WATERVILLE — In response to President Donald Trump’s controversial travel order, Colby College President David A. Greene has released a statement saying the college is reaffirming its obligation to support and protect its faculty, staff and students from other countries and that “tailored assistance” will be offered to those affected.

Meanwhile, about 100 people — Colby students and others — gathered Monday evening outside Waterville City Hall downtown to loudly protest the immigration order.

“Our message is we are a community that supports immigrants,” Adrienne Carmack, a junior from Colby and one of the main organizers of the event, said as the crowd was still gathering shortly after 5 p.m. Monday. “We value diversity of religion.”

“And we will keep resisting for the next four years,” she added.

In a message posted Sunday on the college’s website, Greene cited the importance of education in a democratic society and the world, saying the leading role of colleges and universities in the U.S. is effecting positive global change.

Trump’s executive order temporarily bans most citizens of Iran, Iraq, Libya, Somalia, Sudan, Syria and Yemen from entering the U.S. It applies to migrants and U.S. legal residents from those seven countries and to refugees from around the world, but orders from federal judges have called for the travel ban to be temporarily halted.


“With that in mind, I want to be clear about Colby’s values and obligations to our immediate community and to the important role higher education plays in our democratic society and the world at large,” Greene said in the message.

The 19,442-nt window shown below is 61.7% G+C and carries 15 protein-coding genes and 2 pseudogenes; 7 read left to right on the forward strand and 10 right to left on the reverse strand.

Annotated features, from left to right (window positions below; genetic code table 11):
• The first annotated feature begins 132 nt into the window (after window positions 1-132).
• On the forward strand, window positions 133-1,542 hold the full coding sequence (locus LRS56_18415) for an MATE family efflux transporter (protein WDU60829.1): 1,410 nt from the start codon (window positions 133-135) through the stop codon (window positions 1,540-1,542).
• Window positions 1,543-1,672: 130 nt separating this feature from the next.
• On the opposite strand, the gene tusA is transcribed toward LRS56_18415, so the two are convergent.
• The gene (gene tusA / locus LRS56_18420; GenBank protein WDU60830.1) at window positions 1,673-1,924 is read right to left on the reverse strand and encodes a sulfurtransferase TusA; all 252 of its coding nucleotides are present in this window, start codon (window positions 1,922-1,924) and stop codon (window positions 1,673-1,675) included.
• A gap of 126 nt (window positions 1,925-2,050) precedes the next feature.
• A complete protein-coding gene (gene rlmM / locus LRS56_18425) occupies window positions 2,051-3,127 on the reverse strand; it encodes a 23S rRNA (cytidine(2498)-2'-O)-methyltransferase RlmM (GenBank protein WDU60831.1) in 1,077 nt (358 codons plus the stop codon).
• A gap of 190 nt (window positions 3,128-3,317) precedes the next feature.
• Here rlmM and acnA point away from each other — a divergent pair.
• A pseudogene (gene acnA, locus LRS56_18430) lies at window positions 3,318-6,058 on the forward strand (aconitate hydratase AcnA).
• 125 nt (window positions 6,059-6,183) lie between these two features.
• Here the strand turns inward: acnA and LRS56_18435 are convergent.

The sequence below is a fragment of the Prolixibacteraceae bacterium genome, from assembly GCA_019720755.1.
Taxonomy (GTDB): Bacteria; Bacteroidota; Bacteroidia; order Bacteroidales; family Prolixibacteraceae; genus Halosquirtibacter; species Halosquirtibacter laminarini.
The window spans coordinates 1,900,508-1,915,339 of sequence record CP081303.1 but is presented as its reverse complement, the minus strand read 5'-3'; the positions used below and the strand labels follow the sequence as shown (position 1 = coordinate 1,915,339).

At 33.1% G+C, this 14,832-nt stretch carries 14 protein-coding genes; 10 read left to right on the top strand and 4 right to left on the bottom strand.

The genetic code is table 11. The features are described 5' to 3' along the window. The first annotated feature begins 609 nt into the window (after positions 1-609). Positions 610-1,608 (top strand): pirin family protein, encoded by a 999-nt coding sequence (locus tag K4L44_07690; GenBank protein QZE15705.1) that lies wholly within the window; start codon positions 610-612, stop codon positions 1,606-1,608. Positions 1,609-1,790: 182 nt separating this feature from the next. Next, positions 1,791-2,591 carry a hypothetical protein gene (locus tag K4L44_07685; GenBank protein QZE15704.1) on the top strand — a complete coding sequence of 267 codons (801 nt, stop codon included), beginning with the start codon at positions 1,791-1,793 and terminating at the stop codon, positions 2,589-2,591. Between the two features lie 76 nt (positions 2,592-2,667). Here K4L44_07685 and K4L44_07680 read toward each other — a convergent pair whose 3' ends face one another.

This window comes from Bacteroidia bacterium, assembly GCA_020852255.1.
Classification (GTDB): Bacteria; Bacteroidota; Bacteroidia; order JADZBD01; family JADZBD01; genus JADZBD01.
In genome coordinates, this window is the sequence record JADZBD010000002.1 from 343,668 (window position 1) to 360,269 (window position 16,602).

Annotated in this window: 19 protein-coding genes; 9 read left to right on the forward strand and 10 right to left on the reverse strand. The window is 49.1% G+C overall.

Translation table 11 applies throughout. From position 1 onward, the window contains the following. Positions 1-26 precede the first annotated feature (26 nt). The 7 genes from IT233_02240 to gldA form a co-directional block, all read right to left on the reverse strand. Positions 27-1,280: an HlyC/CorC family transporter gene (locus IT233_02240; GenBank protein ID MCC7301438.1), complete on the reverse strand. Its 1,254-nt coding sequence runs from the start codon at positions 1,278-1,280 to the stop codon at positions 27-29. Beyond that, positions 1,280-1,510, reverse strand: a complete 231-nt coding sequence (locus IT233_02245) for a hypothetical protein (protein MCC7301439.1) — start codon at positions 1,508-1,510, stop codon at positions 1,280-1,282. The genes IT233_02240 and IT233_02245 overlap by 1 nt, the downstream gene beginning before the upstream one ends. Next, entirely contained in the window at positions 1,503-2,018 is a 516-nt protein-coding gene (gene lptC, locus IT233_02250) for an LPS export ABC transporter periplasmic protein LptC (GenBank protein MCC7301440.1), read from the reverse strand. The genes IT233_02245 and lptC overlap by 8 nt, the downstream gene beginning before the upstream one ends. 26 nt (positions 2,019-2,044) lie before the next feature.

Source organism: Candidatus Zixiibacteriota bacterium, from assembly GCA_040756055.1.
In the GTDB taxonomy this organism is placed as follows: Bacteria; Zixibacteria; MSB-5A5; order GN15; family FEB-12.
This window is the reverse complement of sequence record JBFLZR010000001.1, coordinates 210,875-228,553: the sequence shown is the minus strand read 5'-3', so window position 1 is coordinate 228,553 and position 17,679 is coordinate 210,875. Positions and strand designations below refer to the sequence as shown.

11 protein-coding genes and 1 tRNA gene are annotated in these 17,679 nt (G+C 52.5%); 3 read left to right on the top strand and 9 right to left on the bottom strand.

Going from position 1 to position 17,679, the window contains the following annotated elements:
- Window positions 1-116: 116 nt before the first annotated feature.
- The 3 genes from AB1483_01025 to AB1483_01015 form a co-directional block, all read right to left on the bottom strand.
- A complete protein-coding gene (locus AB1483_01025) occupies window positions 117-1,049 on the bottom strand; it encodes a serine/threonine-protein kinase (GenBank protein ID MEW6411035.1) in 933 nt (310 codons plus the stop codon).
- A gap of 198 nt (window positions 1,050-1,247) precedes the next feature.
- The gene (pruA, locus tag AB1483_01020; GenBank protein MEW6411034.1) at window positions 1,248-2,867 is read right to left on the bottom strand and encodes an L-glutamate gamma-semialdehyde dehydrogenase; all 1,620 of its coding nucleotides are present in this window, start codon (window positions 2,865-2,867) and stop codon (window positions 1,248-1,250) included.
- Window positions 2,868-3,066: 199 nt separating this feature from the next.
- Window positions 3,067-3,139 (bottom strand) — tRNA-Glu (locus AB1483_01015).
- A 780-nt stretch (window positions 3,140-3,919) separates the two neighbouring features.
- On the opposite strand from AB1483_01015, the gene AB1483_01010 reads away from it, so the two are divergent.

“Colby College has an enduring commitment to welcoming talented students, faculty and staff from around the world and to engaging in educational and scholarly work on every continent. As always, our first obligation is to support and protect the rights of all members of our community. The recent executive order has focused our attention on those among us who might be adversely affected by this change in policy and we are offering tailored assistance based on each individual’s circumstance. Please contact us if you know of members of the Colby community who would benefit from our outreach.”

Kate Carlisle, Colby’s director of communications, said Monday she didn’t immediately know exactly how many foreign faculty, staff and students are at the college or how many may be affected by the ban, but was working to gather those numbers. Carlisle did say, though, that slightly more than 10 percent of the 2,000 students at Colby are on student visas.

“Colby is acting on the information we have to provide targeted assistance to members of our community who may be affected by the executive order,” Carlisle said.

“We value our international students, and that global diversity contributes every day to the robust intellectual growth of our community,” she said.